Freshwater systems are increasingly threatened by human impacts. To effectively monitor and manage these systems, reference or baseline conditions need to be documented to establish restoration or management goals. Freshwater mussel (Unionoida) communities are in decline in many river systems worldwide. Yet there are few long-term quantitative studies in relatively “pristine” habitats that could serve as “reference” locations. Here, we present the results of a 20-year quantitative monitoring study of mussel assemblages in a federally protected river in the United States. We found significant declines in mussel abundance (41%) and species richness (16%) over the 20-year period, while mussel species evenness and Shannon's diversity index values increased over time (19.3% and 12.1%, respectively). This, combined with an analysis of community composition change trajectories, suggests the declines were disproportionately higher for common species than for rare species. Variation in life-history traits of macroinvertebrates is often used to assess the degree of degradation of aquatic systems. Using Haag's (2012) classification of mussel life-history traits, we found the proportion of opportunistic species (fast growth, high reproductive output, short lifespan) decreased by 65.3%, while the proportion of equilibrium species (slow growth, long lifespan, lower investment in reproduction) increased by 54.6% and the proportion of periodic species (moderate-to-high growth rates, low-to-intermediate fecundity, lifespan and age at maturity) increased by 82.4%. There were modest changes in human population and land use in the catchment during our study period, and a change in the operation of a hydroelectric dam reduced discharge variability. Sediment size changed at several study sites, increasing at some sites while decreasing at others. This study occurred in one of the best-protected and most pristine rivers in the upper Midwest of the United States, harbouring one of the region's most intact mussel fauna that could be used as a “reference” to set goals for the restoration of mussel fauna in other river systems. Despite the high quality and protection of this river system, we found slow declines in the mussel community but found no evidence that changes in land use, flow regime, water quality, the spread of invasive species or increased sedimentation were responsible for these declines. The slow decline of mussels and lack of specific causes in such a river underscore the imperilment of this fauna, and the need for more aggressive conservation, management and research approaches.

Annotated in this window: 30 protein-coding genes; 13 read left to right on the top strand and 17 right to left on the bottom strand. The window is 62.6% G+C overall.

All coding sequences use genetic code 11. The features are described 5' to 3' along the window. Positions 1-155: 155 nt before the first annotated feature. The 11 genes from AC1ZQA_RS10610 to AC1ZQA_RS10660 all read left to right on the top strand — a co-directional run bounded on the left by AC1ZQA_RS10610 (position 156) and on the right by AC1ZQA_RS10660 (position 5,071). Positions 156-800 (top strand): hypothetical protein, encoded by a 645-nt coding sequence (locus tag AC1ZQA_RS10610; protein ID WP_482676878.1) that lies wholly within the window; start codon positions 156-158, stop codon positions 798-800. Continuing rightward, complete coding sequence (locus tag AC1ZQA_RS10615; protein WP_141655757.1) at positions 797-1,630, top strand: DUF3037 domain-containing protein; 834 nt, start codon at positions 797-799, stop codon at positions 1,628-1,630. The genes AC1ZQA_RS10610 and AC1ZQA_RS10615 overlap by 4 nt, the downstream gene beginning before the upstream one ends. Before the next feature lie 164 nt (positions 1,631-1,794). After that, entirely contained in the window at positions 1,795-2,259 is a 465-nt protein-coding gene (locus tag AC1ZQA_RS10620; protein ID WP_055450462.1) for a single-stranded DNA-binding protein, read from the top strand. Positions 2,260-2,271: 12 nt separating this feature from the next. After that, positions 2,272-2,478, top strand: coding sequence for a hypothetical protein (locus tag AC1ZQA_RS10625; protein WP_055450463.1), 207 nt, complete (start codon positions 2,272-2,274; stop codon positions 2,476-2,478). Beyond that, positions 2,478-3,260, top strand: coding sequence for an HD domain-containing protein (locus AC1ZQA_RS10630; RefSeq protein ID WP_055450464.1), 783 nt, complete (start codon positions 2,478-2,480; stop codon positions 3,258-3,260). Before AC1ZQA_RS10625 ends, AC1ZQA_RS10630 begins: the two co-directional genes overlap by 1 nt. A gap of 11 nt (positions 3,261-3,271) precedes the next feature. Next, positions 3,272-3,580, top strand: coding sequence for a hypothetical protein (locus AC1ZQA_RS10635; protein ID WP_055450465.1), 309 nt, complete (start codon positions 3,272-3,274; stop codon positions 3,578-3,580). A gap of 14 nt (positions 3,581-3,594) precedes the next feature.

Bibliographical noteFunding Information:
While no specific agency funded this long-term study, many grants funded specific, short-term projects allowed the collection of the data that constituted this study. Funding for these short-term projects came from the Blandin Foundation, Minnesota Department of Natural Resources, Wisconsin Department of Natural Resources, US National Park Service, US Environmental Protection Agency, Army Corps of Engineers, US Fish and Wildlife Service, Legislative Commission on MN Resources and Macalester College. Over 50 Macalester College undergraduates participated in collecting these data and we appreciate their dedication to this project. We also thank the anonymous reviewers who provided helpful advice in improving this manuscript. The authors confirm that they have no conflicts of interest to declare.
- community structure
- freshwater mussels
- life-history traits
- long-term monitoring
- reference conditions